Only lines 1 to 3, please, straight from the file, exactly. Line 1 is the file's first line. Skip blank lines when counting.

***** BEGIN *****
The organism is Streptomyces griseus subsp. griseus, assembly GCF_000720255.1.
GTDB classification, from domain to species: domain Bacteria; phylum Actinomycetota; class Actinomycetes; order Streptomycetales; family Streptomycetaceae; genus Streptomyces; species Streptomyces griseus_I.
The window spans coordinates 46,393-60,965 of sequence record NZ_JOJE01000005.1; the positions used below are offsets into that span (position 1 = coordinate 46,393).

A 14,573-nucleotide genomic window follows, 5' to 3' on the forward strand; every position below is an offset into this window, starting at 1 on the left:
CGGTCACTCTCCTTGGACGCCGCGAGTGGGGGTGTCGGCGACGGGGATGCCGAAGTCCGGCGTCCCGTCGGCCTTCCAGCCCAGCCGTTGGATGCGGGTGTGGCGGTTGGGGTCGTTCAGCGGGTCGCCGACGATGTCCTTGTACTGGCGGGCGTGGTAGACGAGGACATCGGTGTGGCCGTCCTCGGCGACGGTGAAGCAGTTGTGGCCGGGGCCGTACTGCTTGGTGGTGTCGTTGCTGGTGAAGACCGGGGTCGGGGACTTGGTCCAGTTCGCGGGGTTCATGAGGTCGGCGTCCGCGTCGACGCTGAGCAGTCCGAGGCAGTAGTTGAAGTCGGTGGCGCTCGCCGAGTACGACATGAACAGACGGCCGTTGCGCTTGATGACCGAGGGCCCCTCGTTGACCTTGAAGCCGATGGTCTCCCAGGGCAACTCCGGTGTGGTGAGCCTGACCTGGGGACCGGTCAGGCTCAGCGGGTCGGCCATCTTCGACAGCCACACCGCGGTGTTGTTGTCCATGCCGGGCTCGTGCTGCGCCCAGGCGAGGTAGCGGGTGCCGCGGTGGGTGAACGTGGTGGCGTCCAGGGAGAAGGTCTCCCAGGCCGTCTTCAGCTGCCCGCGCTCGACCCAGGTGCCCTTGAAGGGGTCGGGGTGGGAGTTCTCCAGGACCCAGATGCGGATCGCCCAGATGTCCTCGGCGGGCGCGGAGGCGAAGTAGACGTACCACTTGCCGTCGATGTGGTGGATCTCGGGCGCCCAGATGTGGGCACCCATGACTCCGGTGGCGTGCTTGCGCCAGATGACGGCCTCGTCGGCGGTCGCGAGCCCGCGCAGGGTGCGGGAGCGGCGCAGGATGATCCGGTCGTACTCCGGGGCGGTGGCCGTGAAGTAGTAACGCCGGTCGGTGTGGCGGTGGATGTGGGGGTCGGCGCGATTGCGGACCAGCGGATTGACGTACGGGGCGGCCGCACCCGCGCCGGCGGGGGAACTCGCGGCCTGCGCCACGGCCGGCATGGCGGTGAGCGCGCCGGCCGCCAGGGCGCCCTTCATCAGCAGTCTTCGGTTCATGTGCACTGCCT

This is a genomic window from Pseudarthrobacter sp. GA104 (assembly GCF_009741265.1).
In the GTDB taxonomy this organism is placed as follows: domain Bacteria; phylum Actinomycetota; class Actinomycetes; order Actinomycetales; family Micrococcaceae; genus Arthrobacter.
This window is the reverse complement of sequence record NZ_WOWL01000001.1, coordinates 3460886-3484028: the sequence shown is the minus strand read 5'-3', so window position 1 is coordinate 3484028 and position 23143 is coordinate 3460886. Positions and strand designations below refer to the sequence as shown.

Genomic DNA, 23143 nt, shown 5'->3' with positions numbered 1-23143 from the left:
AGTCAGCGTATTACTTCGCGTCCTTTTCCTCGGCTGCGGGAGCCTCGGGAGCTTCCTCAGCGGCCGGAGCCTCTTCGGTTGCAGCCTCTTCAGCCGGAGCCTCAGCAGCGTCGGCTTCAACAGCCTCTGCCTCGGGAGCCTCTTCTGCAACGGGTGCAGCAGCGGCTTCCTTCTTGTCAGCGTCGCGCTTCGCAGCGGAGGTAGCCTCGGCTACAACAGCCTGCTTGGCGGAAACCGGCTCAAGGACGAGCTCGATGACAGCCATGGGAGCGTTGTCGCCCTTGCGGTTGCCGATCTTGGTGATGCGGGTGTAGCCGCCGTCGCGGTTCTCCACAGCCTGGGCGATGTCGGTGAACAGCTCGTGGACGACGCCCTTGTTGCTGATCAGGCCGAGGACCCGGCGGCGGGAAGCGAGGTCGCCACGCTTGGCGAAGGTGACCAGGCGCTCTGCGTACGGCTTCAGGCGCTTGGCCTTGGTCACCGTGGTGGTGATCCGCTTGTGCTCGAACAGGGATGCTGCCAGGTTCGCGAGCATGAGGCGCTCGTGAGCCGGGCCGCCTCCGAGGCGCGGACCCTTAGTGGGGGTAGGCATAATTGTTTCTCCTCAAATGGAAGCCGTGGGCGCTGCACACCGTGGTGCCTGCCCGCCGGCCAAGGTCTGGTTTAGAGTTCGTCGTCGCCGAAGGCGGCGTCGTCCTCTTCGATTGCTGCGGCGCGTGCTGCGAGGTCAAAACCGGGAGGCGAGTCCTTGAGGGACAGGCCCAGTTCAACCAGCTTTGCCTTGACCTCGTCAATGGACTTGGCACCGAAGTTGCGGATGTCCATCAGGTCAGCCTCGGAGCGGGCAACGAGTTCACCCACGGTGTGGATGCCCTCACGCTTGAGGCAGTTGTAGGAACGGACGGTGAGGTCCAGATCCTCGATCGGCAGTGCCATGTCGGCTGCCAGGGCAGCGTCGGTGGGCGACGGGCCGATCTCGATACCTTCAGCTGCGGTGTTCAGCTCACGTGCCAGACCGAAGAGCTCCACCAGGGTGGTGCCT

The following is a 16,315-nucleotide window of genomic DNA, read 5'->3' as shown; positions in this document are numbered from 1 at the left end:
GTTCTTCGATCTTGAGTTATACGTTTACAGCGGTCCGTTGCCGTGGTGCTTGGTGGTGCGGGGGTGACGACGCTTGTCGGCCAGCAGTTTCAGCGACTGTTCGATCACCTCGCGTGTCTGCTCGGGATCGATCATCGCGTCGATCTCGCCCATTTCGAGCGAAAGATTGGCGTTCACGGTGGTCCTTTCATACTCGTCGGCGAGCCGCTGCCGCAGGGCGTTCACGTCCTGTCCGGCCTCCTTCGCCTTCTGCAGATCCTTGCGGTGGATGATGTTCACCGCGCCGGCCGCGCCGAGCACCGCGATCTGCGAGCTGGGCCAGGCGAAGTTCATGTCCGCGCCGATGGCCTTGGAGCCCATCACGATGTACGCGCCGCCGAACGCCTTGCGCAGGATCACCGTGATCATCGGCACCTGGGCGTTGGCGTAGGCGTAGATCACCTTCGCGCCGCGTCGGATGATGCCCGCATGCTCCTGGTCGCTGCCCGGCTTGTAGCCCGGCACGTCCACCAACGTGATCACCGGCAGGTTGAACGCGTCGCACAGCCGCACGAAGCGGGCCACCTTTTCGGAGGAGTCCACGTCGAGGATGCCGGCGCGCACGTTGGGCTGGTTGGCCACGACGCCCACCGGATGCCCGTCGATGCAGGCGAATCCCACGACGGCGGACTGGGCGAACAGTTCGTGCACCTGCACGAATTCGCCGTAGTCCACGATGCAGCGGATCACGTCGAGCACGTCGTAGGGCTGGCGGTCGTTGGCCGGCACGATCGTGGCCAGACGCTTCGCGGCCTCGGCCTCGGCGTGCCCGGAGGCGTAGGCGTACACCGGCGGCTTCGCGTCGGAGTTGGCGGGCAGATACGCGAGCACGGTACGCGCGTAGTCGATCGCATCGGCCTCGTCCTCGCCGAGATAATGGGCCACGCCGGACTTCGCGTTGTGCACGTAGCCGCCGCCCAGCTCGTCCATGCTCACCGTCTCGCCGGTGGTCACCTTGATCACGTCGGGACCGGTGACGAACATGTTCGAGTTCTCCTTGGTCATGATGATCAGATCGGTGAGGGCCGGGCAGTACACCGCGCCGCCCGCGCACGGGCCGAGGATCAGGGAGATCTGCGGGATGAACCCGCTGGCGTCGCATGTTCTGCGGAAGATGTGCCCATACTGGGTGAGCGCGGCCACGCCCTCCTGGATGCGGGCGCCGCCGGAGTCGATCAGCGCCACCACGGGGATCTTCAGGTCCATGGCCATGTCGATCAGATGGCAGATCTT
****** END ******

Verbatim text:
The organism is Streptomyces griseus subsp. griseus, assembly GCF_000720255.1.
GTDB classification, from domain to species: domain Bacteria; phylum Actinomycetota; class Actinomycetes; order Streptomycetales; family Streptomycetaceae; genus Streptomyces; species Streptomyces griseus_I.
The window spans coordinates 46,393-60,965 of sequence record NZ_JOJE01000005.1; the positions used below are offsets into that span (position 1 = coordinate 46,393).